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File Type: jpg 20171110_224742.jpg (924.7 KB, 36 views)
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Old 11th November 2017, 09:37 PM   #6
boswald is offline boswald  United States
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Wharfedale delta 15 xover problem
That would be 3ohms 30watts
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Old 12th November 2017, 02:54 AM   #7
eriksquires is offline eriksquires  United States
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So I might recommend, based on the cracking:

Overspec your replacement. Using 3 x 12 watt 1 Ohm resistors in series for insance, would yield 36 watts. Also, lift them off the board to ensure maximum cooling. Mills is pricey, but physically small and comes in 12 watt variants.

Another option is a pair of 1.5 Ohms at 20 Watts = 3 Ohms, 40 watts. You get the idea.

You'll need to balance the issues of vibration and cooling appropriately, but increasing the wattage will help reliability.

Best,

E
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Old 12th November 2017, 03:28 AM   #8
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Thanks to all. The part store was closed today, so I'll have to wait till Tuesday. I'll let you all know how it goes once I replace it.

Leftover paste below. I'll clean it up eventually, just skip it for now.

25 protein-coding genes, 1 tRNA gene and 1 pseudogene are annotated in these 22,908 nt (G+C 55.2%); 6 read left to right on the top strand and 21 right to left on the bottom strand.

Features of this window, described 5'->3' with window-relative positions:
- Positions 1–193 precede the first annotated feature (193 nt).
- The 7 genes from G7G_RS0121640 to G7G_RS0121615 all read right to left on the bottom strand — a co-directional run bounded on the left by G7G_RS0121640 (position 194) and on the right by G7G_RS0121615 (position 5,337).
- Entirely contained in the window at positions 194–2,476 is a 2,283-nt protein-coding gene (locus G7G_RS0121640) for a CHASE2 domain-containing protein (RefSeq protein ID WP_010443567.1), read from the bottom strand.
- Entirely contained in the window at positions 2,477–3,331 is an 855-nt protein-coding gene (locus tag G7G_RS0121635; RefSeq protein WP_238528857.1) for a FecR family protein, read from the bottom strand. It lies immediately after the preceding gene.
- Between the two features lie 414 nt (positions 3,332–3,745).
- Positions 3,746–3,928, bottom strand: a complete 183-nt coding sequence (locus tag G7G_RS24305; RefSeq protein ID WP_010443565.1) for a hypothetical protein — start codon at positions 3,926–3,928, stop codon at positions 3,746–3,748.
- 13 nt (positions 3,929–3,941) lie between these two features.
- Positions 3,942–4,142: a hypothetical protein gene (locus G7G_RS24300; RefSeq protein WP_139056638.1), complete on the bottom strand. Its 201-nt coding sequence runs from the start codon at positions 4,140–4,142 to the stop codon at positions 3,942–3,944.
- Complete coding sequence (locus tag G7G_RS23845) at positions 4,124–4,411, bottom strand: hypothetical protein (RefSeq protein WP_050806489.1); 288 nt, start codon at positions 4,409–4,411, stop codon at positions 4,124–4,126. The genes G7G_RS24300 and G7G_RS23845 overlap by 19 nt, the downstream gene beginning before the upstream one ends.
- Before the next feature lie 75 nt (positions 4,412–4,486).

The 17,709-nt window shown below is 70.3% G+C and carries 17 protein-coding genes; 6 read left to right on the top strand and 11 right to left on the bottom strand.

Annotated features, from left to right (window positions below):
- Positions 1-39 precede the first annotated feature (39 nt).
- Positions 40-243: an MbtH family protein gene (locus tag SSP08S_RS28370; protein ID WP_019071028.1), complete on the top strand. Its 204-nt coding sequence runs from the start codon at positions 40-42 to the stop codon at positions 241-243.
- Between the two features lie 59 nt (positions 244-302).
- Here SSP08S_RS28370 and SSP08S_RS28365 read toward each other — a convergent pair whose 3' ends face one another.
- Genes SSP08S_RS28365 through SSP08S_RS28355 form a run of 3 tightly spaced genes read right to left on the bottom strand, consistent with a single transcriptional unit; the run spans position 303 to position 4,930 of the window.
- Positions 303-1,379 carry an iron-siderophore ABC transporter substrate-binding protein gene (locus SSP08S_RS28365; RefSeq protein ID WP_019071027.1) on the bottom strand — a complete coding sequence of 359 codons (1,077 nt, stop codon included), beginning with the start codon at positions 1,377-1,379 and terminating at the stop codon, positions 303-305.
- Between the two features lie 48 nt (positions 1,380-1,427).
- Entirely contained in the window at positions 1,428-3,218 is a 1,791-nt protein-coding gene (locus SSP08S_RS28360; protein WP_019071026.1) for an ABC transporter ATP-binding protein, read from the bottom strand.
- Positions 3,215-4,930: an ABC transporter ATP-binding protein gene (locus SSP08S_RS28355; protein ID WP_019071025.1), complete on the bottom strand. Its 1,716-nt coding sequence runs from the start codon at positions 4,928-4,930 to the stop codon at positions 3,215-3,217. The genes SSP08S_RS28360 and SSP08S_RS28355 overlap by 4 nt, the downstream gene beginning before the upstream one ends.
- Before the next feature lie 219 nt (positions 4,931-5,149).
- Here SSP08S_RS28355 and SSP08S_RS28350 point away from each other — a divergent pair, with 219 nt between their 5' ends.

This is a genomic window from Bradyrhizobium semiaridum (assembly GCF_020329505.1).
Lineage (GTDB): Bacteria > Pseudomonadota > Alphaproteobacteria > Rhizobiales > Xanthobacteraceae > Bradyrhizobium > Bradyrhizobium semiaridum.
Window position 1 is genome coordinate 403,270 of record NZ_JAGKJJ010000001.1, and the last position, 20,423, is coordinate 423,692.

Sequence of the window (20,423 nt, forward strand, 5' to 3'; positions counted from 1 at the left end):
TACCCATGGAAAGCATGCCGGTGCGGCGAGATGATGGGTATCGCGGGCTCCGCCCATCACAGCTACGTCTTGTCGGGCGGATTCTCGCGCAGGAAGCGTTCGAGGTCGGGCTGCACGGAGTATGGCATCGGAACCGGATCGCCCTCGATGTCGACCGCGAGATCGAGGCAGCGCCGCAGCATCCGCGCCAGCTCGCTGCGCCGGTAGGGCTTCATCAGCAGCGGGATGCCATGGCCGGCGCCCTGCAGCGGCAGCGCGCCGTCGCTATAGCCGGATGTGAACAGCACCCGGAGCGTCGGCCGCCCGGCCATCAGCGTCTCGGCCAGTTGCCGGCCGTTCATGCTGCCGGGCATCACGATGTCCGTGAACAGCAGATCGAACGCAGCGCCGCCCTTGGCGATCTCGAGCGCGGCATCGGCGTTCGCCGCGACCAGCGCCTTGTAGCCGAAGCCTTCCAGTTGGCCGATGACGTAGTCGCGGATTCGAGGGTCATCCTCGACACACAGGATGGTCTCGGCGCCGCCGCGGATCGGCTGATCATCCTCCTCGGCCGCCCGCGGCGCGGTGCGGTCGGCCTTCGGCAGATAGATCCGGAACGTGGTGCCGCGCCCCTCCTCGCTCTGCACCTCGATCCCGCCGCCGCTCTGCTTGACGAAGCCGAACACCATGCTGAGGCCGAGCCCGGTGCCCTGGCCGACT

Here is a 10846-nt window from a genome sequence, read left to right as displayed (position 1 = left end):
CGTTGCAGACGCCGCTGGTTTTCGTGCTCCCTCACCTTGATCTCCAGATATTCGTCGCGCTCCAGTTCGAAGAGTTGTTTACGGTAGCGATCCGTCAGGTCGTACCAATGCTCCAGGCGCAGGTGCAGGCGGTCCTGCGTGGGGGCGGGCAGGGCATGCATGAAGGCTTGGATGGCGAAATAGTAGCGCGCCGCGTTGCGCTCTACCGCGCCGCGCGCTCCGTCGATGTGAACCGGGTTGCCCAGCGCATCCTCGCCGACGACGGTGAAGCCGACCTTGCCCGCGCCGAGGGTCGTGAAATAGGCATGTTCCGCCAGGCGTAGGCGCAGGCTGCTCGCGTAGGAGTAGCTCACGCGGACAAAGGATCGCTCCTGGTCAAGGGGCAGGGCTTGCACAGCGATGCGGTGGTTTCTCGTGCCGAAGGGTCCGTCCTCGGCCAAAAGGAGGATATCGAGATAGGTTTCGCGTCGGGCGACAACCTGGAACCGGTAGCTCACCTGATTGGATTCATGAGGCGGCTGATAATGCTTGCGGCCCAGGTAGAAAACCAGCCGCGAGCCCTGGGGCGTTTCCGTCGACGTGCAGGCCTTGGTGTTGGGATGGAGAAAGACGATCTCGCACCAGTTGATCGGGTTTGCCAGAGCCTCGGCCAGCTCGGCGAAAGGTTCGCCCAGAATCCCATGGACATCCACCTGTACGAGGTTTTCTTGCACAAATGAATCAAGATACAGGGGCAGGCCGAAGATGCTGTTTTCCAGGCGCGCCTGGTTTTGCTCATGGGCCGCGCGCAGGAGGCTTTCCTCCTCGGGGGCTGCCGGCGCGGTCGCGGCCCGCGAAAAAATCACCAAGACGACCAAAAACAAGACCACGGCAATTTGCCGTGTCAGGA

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Old 12th November 2017, 07:06 AM   #9
system7 is offline system7  United Kingdom
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Not only is 3R0 the correct (or conventional) way of writing a 3.0 ohm resistor value, which uses the R like a decimal point. 30W has no other interpretation than the power handling. And it's big. So 30 Watts.

Click the image to open in full size.

J or K is a tolerance IIRC. Might be 5 or 10%. Can't remember. Couldn't care less really since it isn't very critical. 5% on a second order component is 2.5% on frequency response, which you won't hear. It's a square root thing.

You might struggle to find 3.0 ohms in a shop. The nearest preferred value is actually 2.7R or 3.3R.

I'd struggle to say what the capacitor value is. I'd google it and the brand, TBH. But looks like a MKP type at 250V. Probably between 3.3uF and 10uF judging from the size.

Looks like most of the damage was vibration shattering, and sandcast or ceramic is a bit like a china plate or cup. Bang it and it breaks unless you wrap is in soft stuff, and hot-glue is quite soft. Things get loud inside a speaker cabinet. Often breaks solder connections, crossover tracks and rigid casings.
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Last edited by system7; 12th November 2017 at 07:24 AM.
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Old 12th November 2017, 04:32 PM   #10
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Thanks again for all of your help! I'm confident now that this is a 3 Ohm 30W resistor. I'll see what my local parts store has and up the wattage as you suggest. I'll send pictures of the fixed project soon.